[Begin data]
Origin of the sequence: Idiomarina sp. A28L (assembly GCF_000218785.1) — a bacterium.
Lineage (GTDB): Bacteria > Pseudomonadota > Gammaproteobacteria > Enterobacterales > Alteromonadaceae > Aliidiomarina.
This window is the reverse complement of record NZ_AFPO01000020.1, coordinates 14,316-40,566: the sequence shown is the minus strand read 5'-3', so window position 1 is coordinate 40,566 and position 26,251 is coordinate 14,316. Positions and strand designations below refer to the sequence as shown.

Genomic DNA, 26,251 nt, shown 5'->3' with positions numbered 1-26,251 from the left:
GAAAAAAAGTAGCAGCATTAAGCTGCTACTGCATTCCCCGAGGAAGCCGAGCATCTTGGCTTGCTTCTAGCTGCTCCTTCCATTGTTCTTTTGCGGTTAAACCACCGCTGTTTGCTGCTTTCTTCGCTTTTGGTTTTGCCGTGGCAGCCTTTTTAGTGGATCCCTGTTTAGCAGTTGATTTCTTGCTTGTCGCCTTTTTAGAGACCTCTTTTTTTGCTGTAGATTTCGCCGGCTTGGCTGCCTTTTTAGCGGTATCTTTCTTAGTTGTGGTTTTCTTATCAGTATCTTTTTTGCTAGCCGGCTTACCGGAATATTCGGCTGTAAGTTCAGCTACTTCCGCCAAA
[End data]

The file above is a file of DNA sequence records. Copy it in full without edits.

Origin of the sequence: Idiomarina sp. A28L (assembly GCF_000218785.1) — a bacterium.
Lineage (GTDB): Bacteria > Pseudomonadota > Gammaproteobacteria > Enterobacterales > Alteromonadaceae > Aliidiomarina.
This window is the reverse complement of record NZ_AFPO01000020.1, coordinates 14,316-40,566: the sequence shown is the minus strand read 5'-3', so window position 1 is coordinate 40,566 and position 26,251 is coordinate 14,316. Positions and strand designations below refer to the sequence as shown.

Genomic DNA, 26,251 nt, shown 5'->3' with positions numbered 1-26,251 from the left:
GAAAAAAAGTAGCAGCATTAAGCTGCTACTGCATTCCCCGAGGAAGCCGAGCATCTTGGCTTGCTTCTAGCTGCTCCTTCCATTGTTCTTTTGCGGTTAAACCACCGCTGTTTGCTGCTTTCTTCGCTTTTGGTTTTGCCGTGGCAGCCTTTTTAGTGGATCCCTGTTTAGCAGTTGATTTCTTGCTTGTCGCCTTTTTAGAGACCTCTTTTTTTGCTGTAGATTTCGCCGGCTTGGCTGCCTTTTTAGCGGTATCTTTCTTAGTTGTGGTTTTCTTATCAGTATCTTTTTTGCTAGCCGGCTTACCGGAATATTCGGCTGTAAGTTCAGCTACTTCCGCCAAA